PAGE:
The Brookville Capital Intelligence Report - aweekly report that researches companies in the commodity sector

The Brookville Capital Intelligence Report – aweekly report that researches companies in the commodity sector

Business Name and what it does

The Brookville Capital Intelligence Report is a weekly report that researches companies in the commodity sector and tells people what I like and where I’m investing.

It’s been a long journey.

After completing my MBA at Birmingham University in 1993, I joined the Corporate Finance team at Singer & Friedlander, working on small and mid-cap mergers and acquisitions. In 1997 I joined the Senior Banker team at ABN AMRO before moving into their Corporate Finance department in 1999, where I specialised in private equity.

I then became Head of Investment Management at Strutt & Parker’s Real Estate Financial Services before becoming a Director of Topland, one of Europe’s largest private investment companies. In 2008, I set up Brookville Capital, initially this was a capital-raising business, but after several successful investments in commodities – I decided to focus on these.

Following these successful investments, I started a newsletter with Moneyweek called Metals & Miners and when they were acquired, I set up Gold Speculator with Jim Rickards. During this time I’ve spoken at Moneyweek and Mines & Money conferences as well as done numerous interviews with IG Index.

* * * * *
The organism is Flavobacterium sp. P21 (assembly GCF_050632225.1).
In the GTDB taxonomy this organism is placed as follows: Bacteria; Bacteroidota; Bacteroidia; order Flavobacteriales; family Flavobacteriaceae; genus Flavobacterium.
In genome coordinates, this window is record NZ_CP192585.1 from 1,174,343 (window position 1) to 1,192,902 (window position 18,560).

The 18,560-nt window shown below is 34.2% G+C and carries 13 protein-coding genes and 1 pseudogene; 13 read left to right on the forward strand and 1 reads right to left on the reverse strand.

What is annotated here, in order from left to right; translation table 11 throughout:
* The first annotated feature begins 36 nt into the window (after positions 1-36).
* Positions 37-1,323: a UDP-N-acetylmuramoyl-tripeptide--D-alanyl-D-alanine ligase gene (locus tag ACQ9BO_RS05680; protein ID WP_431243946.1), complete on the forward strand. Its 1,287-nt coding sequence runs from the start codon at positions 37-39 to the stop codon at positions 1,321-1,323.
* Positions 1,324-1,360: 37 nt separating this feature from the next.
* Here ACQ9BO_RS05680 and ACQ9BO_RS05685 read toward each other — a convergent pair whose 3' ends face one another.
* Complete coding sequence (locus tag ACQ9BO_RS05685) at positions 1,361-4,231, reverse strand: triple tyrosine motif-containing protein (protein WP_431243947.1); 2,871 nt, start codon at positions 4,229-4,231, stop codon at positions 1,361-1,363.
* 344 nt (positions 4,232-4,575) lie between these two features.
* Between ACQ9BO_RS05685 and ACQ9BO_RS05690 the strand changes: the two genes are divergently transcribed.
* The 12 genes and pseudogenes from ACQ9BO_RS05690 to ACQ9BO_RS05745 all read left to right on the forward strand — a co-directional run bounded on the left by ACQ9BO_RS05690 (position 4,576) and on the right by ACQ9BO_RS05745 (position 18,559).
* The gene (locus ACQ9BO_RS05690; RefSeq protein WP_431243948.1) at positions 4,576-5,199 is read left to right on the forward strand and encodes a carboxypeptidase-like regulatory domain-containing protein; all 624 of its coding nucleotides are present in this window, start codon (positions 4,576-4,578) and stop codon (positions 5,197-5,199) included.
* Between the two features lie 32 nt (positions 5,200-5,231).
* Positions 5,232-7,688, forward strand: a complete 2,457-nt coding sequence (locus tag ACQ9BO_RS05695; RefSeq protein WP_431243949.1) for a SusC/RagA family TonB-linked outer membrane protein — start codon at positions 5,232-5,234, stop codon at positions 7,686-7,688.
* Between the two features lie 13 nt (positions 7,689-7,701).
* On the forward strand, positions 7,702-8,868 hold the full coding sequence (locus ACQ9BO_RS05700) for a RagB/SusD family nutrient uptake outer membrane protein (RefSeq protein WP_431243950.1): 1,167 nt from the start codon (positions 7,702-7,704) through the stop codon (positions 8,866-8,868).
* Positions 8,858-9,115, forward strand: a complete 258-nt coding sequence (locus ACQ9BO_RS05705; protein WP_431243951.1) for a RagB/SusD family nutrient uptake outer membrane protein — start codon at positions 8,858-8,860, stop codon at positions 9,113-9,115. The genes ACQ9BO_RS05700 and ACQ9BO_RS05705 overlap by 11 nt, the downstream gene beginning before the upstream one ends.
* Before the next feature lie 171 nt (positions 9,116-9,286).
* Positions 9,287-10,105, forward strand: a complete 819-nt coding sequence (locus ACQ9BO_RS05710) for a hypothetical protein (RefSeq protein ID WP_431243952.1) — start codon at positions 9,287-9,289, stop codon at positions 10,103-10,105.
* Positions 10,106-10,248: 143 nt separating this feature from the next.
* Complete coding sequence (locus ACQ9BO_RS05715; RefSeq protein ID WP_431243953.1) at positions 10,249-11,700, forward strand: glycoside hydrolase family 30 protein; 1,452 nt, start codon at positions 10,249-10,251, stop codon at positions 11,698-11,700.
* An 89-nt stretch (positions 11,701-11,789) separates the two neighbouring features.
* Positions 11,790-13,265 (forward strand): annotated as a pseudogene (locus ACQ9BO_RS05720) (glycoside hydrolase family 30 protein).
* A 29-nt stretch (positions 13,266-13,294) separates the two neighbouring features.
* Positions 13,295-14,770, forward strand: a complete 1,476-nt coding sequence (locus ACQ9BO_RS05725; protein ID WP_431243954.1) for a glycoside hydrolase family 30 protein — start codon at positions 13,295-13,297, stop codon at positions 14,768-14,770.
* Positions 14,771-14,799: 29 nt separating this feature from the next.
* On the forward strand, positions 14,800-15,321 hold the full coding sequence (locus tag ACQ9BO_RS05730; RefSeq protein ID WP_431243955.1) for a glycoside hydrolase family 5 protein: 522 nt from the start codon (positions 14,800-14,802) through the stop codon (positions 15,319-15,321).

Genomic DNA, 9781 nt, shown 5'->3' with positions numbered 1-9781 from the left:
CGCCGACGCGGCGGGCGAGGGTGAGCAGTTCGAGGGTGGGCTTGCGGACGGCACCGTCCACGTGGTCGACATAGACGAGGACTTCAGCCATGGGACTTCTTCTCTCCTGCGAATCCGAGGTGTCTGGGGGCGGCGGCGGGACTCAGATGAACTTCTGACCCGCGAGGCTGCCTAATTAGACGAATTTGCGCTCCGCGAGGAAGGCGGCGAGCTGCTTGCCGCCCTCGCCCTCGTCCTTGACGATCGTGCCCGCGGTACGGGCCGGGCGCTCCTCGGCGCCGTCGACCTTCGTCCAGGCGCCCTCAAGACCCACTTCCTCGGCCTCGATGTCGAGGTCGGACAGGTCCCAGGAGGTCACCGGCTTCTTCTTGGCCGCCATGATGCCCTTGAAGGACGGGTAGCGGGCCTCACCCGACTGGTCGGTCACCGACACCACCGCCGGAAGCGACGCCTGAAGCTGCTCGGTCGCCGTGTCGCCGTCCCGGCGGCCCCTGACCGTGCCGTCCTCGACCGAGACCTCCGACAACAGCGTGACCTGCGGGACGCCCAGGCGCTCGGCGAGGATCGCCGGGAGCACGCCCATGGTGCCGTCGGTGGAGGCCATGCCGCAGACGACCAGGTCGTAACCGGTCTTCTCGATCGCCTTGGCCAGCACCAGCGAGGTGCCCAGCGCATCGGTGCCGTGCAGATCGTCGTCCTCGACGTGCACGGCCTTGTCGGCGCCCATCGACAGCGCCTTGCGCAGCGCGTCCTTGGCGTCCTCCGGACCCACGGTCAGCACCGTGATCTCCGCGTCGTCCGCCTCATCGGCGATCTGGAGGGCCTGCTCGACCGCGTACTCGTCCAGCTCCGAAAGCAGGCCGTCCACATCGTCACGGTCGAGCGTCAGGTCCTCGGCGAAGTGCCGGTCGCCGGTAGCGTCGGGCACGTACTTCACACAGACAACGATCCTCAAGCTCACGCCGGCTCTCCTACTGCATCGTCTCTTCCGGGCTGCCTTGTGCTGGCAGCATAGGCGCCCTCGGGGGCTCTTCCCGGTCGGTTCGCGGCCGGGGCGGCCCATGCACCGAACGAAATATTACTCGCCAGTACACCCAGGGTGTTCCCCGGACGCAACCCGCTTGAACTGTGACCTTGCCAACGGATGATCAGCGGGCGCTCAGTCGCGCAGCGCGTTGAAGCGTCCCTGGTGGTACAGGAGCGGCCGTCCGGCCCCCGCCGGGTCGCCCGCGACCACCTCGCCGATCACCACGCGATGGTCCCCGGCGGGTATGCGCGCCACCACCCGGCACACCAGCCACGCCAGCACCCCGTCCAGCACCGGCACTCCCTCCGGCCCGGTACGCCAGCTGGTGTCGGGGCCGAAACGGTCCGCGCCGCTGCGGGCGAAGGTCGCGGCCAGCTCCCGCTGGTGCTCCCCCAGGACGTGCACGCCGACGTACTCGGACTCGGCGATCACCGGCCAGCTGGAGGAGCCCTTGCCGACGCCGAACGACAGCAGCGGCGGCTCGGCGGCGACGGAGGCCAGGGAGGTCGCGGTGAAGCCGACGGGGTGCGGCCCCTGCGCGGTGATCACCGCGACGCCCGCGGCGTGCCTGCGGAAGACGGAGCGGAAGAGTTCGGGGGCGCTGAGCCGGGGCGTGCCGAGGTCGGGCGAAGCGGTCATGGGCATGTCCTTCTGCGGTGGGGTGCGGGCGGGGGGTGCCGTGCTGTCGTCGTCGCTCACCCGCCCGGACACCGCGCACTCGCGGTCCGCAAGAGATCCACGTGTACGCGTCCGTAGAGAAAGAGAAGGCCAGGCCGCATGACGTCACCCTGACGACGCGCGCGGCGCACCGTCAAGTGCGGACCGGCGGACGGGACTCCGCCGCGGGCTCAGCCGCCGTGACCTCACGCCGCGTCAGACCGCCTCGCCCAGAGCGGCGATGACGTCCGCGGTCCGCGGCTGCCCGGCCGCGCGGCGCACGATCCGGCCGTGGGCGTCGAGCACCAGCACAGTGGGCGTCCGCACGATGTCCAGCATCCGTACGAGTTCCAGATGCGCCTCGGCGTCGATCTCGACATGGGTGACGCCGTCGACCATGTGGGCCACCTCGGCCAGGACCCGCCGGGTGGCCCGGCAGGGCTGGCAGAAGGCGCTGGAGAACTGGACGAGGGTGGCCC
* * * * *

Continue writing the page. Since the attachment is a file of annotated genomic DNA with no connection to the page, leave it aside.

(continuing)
I still help Junior Mining companies who are seeking capital,  so I’m heavily involved with the commodity sector on a daily basis – enabling me to work with many exciting companies that are not well known to the investment community.

What motivated me to set up my own business?

It’s great to work for successful people, but I had a nagging voice in my head that told me to do “my own thing”.

It was difficult. I gave up a six figure salary, but I wanted a lot of things which were not about money.

Such as independence and freedom….especially to travel.

I actually enjoyed the work I was about to embark on…so did

not want to retire when I was told…..I wanted it to be my decision. 

I also saw a huge gap in the market for what I was about to do. This gave me the confidence that plenty of people would want my help and I should be able to make a good living.

The challenges the business/market is facing

You want a business to do two things:

1) Make you happier (life’s short….this is super important)

2) Serves the needs of the future. There must be demand for your product or service. And to get your business off the ground… there has to be demand today. 

They’re both challenging. There will be times when you (and those around you)…think it’s not worth it. There’s a lot of temptation to throw in the towel. But if you really believe in what you’re doing…..nothing will stop you.

That’s why it’s so important you think about things from other people’s perspective. What do they want? It’s common trap for people to set up a business to serve their own needs….but they’re kind of missing the point.

It’s very easy to set something up that suits you…..but that’s not going to make you any money. Ideally you want to find a solution to a problem. 

For me, there did not seem anyone helping “newby” commodity investors. An area I was convinced offered some decent growth. There was loads of help and advice for those wanting to get into other sectors…such as property. But what about commodities?

I was convinced that a lot of people would want help….and I could not really find any organisation that was really doing this. 

But when I started….it was all about property.

Fortunately, there were enough people with a similar vision, so they bought my newsletters with Moneyweek and Agora. 

I knew there was demand. I just had to be patient.

A word of caution